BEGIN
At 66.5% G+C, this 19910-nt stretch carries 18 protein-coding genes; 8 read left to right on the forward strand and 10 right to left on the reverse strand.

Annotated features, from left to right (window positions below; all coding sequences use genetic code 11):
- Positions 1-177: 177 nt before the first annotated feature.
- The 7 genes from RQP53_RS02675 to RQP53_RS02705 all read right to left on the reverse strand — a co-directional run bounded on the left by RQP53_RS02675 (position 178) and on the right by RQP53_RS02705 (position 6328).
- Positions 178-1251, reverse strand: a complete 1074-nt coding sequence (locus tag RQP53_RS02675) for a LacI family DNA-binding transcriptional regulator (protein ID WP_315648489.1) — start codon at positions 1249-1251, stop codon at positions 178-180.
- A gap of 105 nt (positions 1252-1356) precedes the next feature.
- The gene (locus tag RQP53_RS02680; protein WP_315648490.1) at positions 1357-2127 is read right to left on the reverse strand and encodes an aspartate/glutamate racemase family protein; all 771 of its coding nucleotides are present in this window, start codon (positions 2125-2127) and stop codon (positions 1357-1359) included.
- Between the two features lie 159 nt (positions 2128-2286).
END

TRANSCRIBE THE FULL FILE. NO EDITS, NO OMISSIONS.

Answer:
At 66.5% G+C, this 19910-nt stretch carries 18 protein-coding genes; 8 read left to right on the forward strand and 10 right to left on the reverse strand.

Annotated features, from left to right (window positions below; all coding sequences use genetic code 11):
- Positions 1-177: 177 nt before the first annotated feature.
- The 7 genes from RQP53_RS02675 to RQP53_RS02705 all read right to left on the reverse strand — a co-directional run bounded on the left by RQP53_RS02675 (position 178) and on the right by RQP53_RS02705 (position 6328).
- Positions 178-1251, reverse strand: a complete 1074-nt coding sequence (locus tag RQP53_RS02675) for a LacI family DNA-binding transcriptional regulator (protein ID WP_315648489.1) — start codon at positions 1249-1251, stop codon at positions 178-180.
- A gap of 105 nt (positions 1252-1356) precedes the next feature.
- The gene (locus tag RQP53_RS02680; protein WP_315648490.1) at positions 1357-2127 is read right to left on the reverse strand and encodes an aspartate/glutamate racemase family protein; all 771 of its coding nucleotides are present in this window, start codon (positions 2125-2127) and stop codon (positions 1357-1359) included.
- Between the two features lie 159 nt (positions 2128-2286).